Formerly only current spouses and cohabitants could apply for a remedy against domestic violence, but the Act now also covers spouses, former cohabitants and a number of other categories of people within a broadly defined domestic or family relationship. This made it possible for girlfriends' current or past to have the same protection as wives. The safety of fleeing victims of violence is also an important factor when looking at how the state is helping to deal with violence. At the moment many of the "safe houses" for battered women are solely charity based. This means that if the money stops coming in from benefactors then the house has to close. There is a report due for release in spring 2000, which will hopefully tackle this problem.

Within this review it is hoped that state funding will be released to help house victims as well as giving them the support they need to survive their ordeals. Finally addressing offending behaviour is something we must touch upon. There has been an evaluation carried out on two courts ordered treatment programmes for men who had been found guilty of violence against their female partners. ("Change" & Lothian Domestic Violence Probation Programme). The evaluation compared treatment programmes with either more traditional criminal justice sanctions. The research, though base on a small number of men, found that all criminal behaviour justice interventions (fines, community service, prison) appeared to have positive effects on the behaviour of the men convicted of violence against their female partner.

However, the two Scottish re-education programmes were the most successful in reducing violence and associated coercive behaviour. The full report into this was published in 1996 (Research Evaluation of Programmes of Violent Men). In conclusion to the barrage of information given in this essay I have come to see that pre 1980 society or the state did not see a problem with domestic violence. It was just something that happened within some marriages and was coped with. The police were not interested in getting involved in domestic disputes, the courts didn't really seem to have any set rules in how to deal with violent men and there was no outside help there for women who had to live with the threat of violence on a daily basis. Now there are Domestic Violence Units and officers in most of the countries police stations who have been trained to deal with female victims.

The Government is trying to set policies to protect women from their violent partners and give them the help they need. Refuges are a more frequent occurrence than say 20 years ago. Women do have the support they need when either they get hit just once too often or too badly that they have no choice but to seek help or end up another fatality statistic. But all these Acts and reviews and safe houses do not protect the women in their own homes.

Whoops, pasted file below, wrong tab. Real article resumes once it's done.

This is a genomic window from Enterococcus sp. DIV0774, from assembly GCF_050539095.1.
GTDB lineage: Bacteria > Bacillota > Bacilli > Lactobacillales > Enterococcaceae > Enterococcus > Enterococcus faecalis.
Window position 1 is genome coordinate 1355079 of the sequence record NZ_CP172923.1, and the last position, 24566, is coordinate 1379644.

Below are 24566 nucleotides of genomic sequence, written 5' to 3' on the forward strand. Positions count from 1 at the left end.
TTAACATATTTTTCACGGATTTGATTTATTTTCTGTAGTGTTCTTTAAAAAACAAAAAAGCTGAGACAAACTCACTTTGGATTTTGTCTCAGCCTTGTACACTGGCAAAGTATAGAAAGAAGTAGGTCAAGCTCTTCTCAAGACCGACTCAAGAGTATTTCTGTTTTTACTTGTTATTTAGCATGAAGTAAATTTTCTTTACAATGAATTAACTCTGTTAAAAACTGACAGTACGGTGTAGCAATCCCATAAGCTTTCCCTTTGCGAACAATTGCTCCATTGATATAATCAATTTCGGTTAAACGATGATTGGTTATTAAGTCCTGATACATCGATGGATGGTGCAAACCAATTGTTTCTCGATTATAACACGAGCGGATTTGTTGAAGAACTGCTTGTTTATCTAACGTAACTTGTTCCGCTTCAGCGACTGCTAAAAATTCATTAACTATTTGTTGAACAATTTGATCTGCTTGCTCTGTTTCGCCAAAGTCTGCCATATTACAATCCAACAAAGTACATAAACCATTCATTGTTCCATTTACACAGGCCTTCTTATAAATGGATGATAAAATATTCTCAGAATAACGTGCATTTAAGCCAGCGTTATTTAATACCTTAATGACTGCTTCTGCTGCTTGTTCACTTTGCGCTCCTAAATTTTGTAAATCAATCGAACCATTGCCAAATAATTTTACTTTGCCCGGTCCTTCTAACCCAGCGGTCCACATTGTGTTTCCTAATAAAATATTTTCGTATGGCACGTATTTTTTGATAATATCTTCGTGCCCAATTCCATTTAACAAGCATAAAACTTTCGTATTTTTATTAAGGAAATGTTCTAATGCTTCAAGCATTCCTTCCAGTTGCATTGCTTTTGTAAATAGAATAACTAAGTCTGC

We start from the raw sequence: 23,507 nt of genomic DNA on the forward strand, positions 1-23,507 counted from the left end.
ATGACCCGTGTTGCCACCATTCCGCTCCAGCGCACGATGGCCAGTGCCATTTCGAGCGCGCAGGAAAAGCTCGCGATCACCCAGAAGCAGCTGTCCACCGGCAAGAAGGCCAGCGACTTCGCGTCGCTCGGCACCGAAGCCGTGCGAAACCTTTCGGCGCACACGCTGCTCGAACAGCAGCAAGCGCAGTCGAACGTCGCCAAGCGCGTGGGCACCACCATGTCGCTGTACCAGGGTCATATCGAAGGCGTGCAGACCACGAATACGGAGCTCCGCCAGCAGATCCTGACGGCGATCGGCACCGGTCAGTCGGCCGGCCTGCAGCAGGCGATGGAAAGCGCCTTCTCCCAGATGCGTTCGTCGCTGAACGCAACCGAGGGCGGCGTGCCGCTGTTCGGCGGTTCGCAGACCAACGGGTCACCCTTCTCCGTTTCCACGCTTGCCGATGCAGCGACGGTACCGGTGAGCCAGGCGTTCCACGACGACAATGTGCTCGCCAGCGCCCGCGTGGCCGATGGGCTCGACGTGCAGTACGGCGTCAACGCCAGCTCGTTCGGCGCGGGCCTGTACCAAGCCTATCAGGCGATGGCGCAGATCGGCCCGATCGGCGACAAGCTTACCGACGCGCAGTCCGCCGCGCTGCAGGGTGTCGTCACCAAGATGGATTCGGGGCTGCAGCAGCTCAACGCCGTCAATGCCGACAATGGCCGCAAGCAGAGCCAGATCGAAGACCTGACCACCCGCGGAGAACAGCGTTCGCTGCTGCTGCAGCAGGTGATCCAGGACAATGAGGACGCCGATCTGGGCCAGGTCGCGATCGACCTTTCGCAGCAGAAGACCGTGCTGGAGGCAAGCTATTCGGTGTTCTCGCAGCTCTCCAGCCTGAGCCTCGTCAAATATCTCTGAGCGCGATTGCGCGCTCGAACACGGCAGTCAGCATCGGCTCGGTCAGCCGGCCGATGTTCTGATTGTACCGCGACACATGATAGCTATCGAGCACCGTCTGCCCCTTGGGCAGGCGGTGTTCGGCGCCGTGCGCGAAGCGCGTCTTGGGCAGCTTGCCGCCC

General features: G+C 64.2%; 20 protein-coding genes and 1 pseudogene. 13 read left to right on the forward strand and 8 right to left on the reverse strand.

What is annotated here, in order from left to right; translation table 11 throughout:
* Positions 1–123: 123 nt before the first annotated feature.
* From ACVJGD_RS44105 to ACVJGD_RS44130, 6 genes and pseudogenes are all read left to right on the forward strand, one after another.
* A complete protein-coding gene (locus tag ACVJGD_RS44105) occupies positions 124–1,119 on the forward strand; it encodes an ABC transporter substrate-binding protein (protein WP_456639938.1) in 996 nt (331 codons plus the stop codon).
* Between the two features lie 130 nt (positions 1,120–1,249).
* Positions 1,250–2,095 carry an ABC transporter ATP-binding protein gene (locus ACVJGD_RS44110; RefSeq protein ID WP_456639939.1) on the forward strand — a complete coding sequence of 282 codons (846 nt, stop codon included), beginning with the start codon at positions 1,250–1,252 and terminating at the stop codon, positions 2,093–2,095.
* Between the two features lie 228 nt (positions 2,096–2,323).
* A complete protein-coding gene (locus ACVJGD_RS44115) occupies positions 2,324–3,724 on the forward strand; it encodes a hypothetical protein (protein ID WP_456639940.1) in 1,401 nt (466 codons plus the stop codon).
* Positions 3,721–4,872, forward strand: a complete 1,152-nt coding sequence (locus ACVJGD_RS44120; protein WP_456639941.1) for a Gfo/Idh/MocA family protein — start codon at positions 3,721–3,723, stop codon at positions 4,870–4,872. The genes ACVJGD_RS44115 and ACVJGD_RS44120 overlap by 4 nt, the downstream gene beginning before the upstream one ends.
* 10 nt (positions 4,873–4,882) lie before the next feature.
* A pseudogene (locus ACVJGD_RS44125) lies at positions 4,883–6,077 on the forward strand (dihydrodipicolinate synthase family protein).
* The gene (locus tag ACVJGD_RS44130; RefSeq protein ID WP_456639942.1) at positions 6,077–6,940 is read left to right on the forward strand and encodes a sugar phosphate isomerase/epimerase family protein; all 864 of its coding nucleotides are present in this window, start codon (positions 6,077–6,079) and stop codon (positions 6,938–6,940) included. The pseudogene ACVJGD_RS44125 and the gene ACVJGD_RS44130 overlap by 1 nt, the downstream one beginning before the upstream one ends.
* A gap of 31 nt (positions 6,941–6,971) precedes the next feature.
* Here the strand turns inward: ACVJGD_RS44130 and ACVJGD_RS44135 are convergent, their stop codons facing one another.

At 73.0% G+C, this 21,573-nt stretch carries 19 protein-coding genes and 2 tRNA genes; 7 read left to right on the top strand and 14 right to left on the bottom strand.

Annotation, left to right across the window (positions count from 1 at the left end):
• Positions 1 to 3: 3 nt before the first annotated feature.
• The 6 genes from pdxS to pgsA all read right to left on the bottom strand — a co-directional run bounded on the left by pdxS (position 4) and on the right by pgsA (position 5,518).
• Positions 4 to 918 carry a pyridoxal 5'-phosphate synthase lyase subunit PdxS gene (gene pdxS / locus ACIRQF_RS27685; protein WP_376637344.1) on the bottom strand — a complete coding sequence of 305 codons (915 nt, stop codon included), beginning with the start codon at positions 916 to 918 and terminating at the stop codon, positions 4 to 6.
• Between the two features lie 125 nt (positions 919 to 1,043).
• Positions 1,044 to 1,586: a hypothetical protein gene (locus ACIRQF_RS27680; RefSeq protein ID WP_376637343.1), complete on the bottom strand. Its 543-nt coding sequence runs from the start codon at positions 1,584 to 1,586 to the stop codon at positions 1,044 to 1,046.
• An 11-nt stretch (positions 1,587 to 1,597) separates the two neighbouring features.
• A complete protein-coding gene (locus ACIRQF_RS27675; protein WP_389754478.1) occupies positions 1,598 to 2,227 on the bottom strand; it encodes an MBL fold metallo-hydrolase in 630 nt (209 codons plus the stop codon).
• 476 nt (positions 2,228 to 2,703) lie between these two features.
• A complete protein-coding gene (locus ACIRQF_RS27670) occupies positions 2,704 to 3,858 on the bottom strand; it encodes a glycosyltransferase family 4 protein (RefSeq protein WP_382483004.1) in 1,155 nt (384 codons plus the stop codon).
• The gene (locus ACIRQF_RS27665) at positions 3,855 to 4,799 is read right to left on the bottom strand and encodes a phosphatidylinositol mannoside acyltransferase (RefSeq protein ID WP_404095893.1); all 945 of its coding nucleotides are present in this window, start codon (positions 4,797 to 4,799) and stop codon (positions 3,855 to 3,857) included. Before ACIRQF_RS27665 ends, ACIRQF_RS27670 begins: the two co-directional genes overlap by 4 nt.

Some men still feel it is their right as husbands or partners to lash out at women if they feel like it. All the policies in the world are not going to help the women at that moment in time. But saying that, she does not have to suffer for years on end because she has nowhere to go and no help available. Domestic violence is a crime, but it a crime that still goes on today. The state can only protect and provide to a certain extent, the rest is up to society to educate the youth of today and tomorrow that violence towards another, especially a women is not a mans right. It cannot be tolerated or accepted.

The state can only go so far, the rest is up to better education from a young age. Bibliography BIBLIOGRAPHY Barron et. al. 1992 WAFE Evidence to the Home Affairs Select Committee Enquiry into Domestic Violence Bristol: WAFE Woman's Aid Federation (England) Report 1992 Hague & Males 1995 Against Domestic Violence: Inter Agency Initiatives Bristol SAYS Punching Judy BBC Television Programme 1989 Domestic Violence - Report of an Inter Agency Working Party 1992 Mooney J 1994 The Hidden Figures: Domestic Violence in North London London Islington Police & Crime Unit Inter-Agency Circular; Inter Agency Co-Ordination to Tackle Domestic Violence Home Office, 1995 Grace S 1995 Policing Domestic Violence in the 1990's Home Office Research Study British Crime Survey 1996 The Home Office Dobash/Dobash/Cavanagh/Lewis 1996 Research Evaluation of Programmes for violent Men Scottish Office Central Research Unit Dobash/Dobash/Cavanagh/Lewis 1996 Re-Education Programmes for Violent men - an Evaluation Home Office Research Findings No 46 Domestic Violence & Repeat Victimisation Home Office Police Research Briefing Note No 1/98 The Family Law Act Part IV 1996 Word Count: 2885.